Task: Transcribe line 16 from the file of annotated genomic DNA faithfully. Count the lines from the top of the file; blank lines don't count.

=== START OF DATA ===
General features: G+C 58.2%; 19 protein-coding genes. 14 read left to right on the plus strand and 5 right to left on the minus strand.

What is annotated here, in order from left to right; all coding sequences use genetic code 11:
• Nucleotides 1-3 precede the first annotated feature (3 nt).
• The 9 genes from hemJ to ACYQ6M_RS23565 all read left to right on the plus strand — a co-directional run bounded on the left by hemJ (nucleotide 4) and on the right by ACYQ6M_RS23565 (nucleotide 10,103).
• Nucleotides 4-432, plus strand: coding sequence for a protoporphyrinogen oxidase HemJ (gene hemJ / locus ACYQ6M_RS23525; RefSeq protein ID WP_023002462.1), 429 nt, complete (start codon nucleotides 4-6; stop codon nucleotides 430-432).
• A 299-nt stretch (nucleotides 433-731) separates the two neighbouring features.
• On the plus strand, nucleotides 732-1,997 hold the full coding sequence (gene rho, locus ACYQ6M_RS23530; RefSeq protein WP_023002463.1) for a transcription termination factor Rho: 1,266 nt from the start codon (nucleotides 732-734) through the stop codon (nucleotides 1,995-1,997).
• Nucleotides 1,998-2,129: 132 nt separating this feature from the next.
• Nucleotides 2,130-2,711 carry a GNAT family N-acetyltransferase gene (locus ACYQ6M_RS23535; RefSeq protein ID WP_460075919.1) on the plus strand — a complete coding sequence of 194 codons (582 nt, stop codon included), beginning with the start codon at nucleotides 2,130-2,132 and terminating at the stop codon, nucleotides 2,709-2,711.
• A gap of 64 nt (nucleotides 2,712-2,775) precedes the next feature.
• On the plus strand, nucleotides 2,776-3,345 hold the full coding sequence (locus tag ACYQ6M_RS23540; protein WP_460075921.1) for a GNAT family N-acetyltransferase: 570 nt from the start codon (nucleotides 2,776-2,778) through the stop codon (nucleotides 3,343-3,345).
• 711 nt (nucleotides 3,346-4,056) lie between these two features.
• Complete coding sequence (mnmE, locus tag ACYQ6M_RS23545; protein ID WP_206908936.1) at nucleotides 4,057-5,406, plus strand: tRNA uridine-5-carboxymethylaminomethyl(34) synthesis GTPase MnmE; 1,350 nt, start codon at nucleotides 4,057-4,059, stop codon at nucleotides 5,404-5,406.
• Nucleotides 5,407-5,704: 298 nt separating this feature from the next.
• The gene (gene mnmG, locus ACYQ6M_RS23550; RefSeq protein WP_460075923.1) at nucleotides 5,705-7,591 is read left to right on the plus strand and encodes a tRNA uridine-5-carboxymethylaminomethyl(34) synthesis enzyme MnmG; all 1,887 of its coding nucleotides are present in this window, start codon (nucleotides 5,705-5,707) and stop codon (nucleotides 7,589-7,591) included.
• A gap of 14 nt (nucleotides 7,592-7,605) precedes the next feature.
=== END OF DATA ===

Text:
• A gap of 14 nt (nucleotides 7,592-7,605) precedes the next feature.